I was the victim of it myself, the other day, a spontaneous burst of hatred coming in my direction on the tube between Ladbroke Grove and King’s Cross St Pancras. A man sitting opposite me glared at me in an alarming way as I took my seat, and he went on glaring, even when I wasn’t looking. I could sense it. He didn’t look like a terrorist bent on the indiscriminate taking of many lives, so I wasn’t inclined to reach for the emergency stop. No, it was my jib he didn’t like the cut of, and mine alone.

As far as I could tell, there was nothing odd about my jib. There never is. I was dragging a suitcase towards Luton Airport and my jib was the usual jeans and polo shirt. I caught his angry eye, and looked away, and then back again as we passed through Paddington, and Edgware Road and Baker Street, to see if he was still looking, and then I decided I wouldn’t look at him at all. The last time I looked, he raised a finger at me like this:

thefinger

I was frightened, to tell the truth, just a little, but I couldn’t see that he was any danger. The previous evening a young man had run amok in Russell Square leaving an American woman dead and several people injured, so I was alert to the dangers of insane behaviour in a public place and ready to run should he lunge.

At Great Portland Street he tottered to his feet and lurched towards the exit, and it was only then that I realised he was completely drunk. I heard another passenger commenting on the smell of drink as he stumbled from the train. Even so, why did he pick on me?

Drunk or sober, instant dislike is disturbing. My father used to say, ‘I don’t like the cut of his jib’ when he took against someone he didn’t know. He used to say it quite often, and, to give credit where it’s due, he was often right about the people whose jibs he took against, and I often ended up taking against them too. But I never remember him raising a finger to make his point.

jib1

I looked up ‘cut of his jib.’ It’s a nautical term, apparently, from the early 19th century, the jib being the forward sail that indicated a ship’s nationality. So a ship with the wrong cut of jib is an enemy one best avoided. Wear your jib carefully.

jib2

Music and Dignity

I love to see pianos played in public places, and, of course, other instruments too. Over the last few years I’ve seen more and more pianos, some of dubious quality and provenance, in railway stations and airports.

On Saturday I saw someone play jazz (very well) on a piano at Avignon station, and later a teenager practising a chromatic scale (very badly) at Charles de Gaulle airport. And when I was last in Sofia I admired this lonely, unplayed Steinway and its incongruous ‘piano stool’ at the airport, but sadly, there was nobody to play it, and no one, I think, would want to hear what I can do.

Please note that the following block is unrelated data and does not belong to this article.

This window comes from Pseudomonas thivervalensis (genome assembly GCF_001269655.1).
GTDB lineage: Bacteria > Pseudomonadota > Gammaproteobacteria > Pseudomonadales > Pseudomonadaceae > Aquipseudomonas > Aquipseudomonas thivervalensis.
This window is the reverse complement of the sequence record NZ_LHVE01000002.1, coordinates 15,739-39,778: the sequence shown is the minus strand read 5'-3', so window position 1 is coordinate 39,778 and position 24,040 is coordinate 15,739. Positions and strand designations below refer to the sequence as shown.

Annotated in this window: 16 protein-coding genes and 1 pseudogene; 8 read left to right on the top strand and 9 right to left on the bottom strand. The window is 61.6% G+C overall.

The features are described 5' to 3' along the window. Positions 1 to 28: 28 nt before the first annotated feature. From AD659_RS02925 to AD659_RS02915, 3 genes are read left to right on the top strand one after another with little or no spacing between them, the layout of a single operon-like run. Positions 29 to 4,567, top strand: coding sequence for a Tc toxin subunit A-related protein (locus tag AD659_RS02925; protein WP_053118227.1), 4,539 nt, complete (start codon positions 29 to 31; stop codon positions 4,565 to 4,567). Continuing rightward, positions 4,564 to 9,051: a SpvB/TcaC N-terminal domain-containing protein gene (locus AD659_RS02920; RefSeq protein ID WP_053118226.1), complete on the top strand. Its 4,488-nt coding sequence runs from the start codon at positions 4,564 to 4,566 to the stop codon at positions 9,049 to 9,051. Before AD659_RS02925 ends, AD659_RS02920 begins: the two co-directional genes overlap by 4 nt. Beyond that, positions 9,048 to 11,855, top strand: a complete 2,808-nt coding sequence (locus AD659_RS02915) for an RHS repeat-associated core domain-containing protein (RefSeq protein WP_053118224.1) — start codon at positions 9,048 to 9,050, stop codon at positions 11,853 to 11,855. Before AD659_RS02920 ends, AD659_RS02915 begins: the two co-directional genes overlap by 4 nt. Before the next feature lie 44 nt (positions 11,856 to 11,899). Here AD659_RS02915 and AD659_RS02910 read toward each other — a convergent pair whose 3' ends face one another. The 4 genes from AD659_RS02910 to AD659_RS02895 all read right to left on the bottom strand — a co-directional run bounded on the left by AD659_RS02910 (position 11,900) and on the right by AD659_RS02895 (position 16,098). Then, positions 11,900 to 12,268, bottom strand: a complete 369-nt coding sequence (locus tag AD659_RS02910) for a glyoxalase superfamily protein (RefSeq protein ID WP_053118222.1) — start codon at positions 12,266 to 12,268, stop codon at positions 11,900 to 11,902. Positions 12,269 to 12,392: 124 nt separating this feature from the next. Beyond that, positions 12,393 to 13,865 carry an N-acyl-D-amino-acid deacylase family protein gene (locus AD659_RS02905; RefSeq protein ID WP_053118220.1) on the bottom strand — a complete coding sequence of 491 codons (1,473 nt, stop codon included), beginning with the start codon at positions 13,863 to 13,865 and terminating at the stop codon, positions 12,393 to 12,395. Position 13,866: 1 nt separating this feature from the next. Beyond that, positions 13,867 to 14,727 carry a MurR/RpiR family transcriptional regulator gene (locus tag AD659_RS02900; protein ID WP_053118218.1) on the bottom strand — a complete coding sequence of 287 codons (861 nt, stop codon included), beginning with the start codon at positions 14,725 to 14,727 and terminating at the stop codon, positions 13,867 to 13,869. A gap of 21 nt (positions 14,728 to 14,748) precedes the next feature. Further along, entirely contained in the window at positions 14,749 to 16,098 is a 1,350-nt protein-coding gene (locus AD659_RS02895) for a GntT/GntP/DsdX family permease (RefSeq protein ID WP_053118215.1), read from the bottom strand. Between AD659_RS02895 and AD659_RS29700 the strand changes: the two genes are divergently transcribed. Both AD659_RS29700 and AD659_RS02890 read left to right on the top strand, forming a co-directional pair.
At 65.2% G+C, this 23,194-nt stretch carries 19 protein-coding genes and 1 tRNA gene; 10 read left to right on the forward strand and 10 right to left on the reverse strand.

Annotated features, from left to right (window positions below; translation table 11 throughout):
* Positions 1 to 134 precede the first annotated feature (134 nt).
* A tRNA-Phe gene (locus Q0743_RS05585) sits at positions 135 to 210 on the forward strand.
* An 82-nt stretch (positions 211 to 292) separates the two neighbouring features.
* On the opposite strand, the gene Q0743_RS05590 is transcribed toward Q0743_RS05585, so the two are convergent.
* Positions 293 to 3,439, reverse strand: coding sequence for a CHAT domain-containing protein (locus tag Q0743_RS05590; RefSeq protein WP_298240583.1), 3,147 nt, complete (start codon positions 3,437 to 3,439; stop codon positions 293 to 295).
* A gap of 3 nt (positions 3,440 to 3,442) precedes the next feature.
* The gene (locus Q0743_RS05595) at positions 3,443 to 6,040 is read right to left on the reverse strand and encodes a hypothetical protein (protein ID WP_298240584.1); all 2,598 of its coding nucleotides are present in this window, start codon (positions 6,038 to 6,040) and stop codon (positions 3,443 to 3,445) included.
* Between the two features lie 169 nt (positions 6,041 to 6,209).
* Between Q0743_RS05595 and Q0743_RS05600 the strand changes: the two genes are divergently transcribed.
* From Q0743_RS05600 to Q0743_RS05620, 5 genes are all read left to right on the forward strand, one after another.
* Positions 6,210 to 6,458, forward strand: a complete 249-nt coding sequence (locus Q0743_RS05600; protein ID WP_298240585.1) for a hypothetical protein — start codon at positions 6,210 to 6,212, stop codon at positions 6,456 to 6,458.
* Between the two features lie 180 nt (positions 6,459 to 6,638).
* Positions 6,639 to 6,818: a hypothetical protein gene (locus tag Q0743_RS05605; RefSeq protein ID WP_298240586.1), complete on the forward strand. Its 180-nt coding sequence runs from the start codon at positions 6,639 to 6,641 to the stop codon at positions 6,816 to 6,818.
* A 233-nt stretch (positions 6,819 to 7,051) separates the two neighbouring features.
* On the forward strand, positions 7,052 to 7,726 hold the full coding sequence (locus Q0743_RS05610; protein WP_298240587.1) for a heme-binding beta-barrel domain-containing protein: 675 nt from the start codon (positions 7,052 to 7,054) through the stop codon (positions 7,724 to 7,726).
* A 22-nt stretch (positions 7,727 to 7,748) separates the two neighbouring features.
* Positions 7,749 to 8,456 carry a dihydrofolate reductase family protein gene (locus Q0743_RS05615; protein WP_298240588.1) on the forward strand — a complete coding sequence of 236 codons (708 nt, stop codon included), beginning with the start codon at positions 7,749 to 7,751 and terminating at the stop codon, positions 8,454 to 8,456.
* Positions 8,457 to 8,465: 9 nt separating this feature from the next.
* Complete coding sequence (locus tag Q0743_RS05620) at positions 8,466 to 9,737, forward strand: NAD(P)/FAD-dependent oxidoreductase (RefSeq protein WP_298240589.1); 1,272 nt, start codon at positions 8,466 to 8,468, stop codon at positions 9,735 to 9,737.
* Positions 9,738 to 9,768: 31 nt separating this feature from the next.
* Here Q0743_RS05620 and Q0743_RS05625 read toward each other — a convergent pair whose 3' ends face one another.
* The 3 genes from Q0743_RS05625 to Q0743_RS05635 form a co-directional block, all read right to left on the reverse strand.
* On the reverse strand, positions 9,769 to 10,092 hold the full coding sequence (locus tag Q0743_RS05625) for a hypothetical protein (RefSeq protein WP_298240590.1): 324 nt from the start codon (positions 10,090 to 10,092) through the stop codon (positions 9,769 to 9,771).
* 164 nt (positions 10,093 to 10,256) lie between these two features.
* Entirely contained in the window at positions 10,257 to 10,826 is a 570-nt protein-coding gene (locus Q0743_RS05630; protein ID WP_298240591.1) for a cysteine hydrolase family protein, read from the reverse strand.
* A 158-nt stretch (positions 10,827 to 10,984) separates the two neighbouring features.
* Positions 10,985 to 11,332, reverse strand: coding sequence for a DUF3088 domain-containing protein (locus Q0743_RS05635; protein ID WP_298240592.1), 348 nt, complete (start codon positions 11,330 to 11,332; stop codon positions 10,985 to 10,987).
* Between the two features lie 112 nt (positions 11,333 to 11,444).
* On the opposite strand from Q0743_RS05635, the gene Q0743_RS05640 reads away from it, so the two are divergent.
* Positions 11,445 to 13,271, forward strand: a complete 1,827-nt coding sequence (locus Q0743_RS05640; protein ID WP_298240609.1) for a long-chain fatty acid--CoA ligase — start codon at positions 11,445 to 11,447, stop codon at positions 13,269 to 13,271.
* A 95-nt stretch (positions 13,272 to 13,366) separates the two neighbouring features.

sofia piano

Live music, wherever it is, in the concert hall or the departure lounge, is always preferable to the piped variety. I’d put my own Bluthner grand piano in the street outside my apartment if only I could get it through the window. It would probably get more playing there than in my living room.

People often think that classical music should be played with a special kind of dignity, in sombre, old-fashioned, uncomfortable, expensive clothes, in sombre, silent, sepulchral halls. We forget that it’s ‘entertainment’, by which I don’t mean that it isn’t serious or intelligent. It’s entertainment because it’s played for, or to, an audience, and audiences can be found anywhere.

Most of the time classical music is played as if it’s a ritual, whose moves are known only to a few initiates, and as if its practitioners are unapproachable high priests, even Gods, remote and full of dignity. It’s usually played in sterile ‘laboratory’ conditions, in an inert and unvarying atmosphere, where performers and audience are set decisively apart. Heaven forbid that you should clap at the wrong time or show too much emotion as you sit and absorb what the musicians are doing in front of you. Small wonder that when this is the prevailing style, audiences are sparse, and elderly.

Why should we listen to music in just one way? We eat in restaurants, on the street, at home, even at 30,000 feet. Every new location adds something different to the experience. Food tastes different in the open air. A Beethoven sonata, taking us by surprise on the concourse of a railway station, comes at us in a different way, catches us in a different frame of mind. And for the performer, too, it can be exciting to play for different audiences in different places. Why should the experience of performing and listening be confined only to a few locations?

Classical music needs to be stripped of its excessive dignity. At its best it’s an informal, warm, living, exciting, entertaining, even challenging, activity that’s performed by people for people, the one lot ‘saying something’ to the other, and the other responding with appreciation, delight, or sympathy. Music, at least in the form of singing (or howling!), was probably the precursor of speech. Music is communication of an elemental kind.